Increasingly, behavioural economics is becoming an important part of the research function as marketers look to understand human behaviour, writes Ciara Reilly.
It has been a very exciting month for marketing with Richard Thaler awarded the Nobel Prize in economics for his work in the field of behavioural economics. Not only does this bring the theory and practice of behavioural economics to the forefront of marketing practice, but it puts a greater focus on the fundamentals of behavioural economics; that to understand human behaviour and propensity to purchase, we must understand humans.
While this may seem an obvious observation, the focus by marketers tends to lean towards thinking that consumers behave rationally, with product choice based on set circumstances and thought out decisions, rather than really understanding all the additional sub-conscious thoughts that influence choice.
Behavioural economics puts a new lens on understanding how humans really behave. It encourages us to examine many different elements that may have previously been over-looked. It looks at the impact of prior exposure or experience (either personal or otherwise) and how this affects judgements and decisions to that product / service (e.g. reluctance to purchase Brand X because the last time it had to be returned with a fault). It looks to take account of the feelings that surface when we think about a particular product or brand and also investigates habits – which to a large degree are subconscious behaviours that sometimes cannot be rationally explained.
Behavioural economics puts a new lens on understanding how humans really behave. It encourages us to examine many different elements that may have previously been over-looked.
It looks at social norms, and also takes into account that as individuals, we have difficulty in placing the same importance on future needs than we do on our current needs. This latter point helps to explain the relative disinterest in some key consumer groups in setting pension plans or putting money aside for retirement.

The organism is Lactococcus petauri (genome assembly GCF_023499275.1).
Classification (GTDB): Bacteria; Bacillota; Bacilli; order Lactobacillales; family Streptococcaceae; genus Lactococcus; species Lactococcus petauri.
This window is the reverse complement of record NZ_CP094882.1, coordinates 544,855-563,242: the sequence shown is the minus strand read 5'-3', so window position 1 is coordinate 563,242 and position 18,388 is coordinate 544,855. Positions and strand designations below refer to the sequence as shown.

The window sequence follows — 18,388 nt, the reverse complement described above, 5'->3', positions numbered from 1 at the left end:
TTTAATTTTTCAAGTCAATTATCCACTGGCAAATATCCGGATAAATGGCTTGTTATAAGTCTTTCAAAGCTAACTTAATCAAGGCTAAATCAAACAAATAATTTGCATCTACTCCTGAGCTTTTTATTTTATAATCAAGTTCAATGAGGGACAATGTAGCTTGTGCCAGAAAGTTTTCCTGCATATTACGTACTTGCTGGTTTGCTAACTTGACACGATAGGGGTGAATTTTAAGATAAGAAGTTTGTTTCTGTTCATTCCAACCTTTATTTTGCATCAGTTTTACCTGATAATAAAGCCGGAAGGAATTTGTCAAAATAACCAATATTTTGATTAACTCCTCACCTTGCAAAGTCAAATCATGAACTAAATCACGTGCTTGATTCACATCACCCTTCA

So now that we are now conscious of the sub-conscious, how does this impact on what we measure? In market research, the sub-conscious thoughts and motivations have historically been less of a focus, with a tendency to prefer measurement of claimed reaction, and previous / intended behaviour. In behavioural economics speak, we have historically focused less on System 1 thinking and more on System 2 analytics.
How do we Measure Subconscious Behaviour?
Over the past number of years, there have been many advancements in System 1 market research techniques, which allow us to help clients understand the subconscious decision. Some of these include:
- Eye Tracking: familiar to a number of readers, this approach measures gaze, their head movements and is particularly useful in category management when designing shelf space.
- IAT (Implicit Association Test): this uses approaches that are able to bypass people’s rational, conscious thoughts and assess their automatic (system 1) attitudes and reactions. The strength of association between attributes and a brand/concept can be measured using speed to response to uncover the hidden truth. Helping brands to understand the certainly or lack of certainly in association with attributes vs. their competitors.
- Facial Coding: this involves monitoring subconscious reactions to derive emotions including happiness, surprise, fear, disgust, sadness, anger and neutral. Useful for brand advertising or political campaigning to understand the emotional reaction to messaging and the human impact.
- GSR (Galvanic Skin Response): Sometimes called Neuro Testing it measures change in sweat glands or brain activity to get at the psychological reactions that the individual may be unaware at. Good for helping to measure emotional reaction to stimulus, such as new advertising campaigns, web sites, brand voice etc and this can help brands generate the desired emotion towards the brand.
How do we Guide the Subconscious Mind?
Now that we understand what behavioural economics is, and how we can measure it, how can we use this understanding? This is where the concept of “Nudge” comes into the fore. Nudge is essentially guiding (or nudging) consumers into a desired action through subconscious indicators. We use deep dive research techniques in order to try and pinpoint the triggers to subconscious decision making within a category of interest.
Having identified the “nudge” required to change behaviour, we can then use subliminal messaging, reverse psychology and suggestive messaging to help the consumer behave in a certain manner. Think of footprints on the left-hand side of a busy London underground passage way – the subliminal is saying, “keep left”. Or the piano stairs installed in Sweden by VW to encourage Swedish people to get active rather than take the escalators – all examples of Nudge marketing using insight generated from behavioural economics.
RED C is fortunate to work closely with both our WIN network research partners, BVA (France), who are award winning global leaders in Nudge research programmes and House 51 our System 1 research experts. So, if you want to know more about System 1 research and how Nudge works, we are happy to help you better understand how you may utilise its benefits for your brand or category.
Ciara Reilly, Director, RED C Research & Marketing Ltd
First published in Irish Marketing Journal (IMJ October 2017)© to order back issues please call 016611660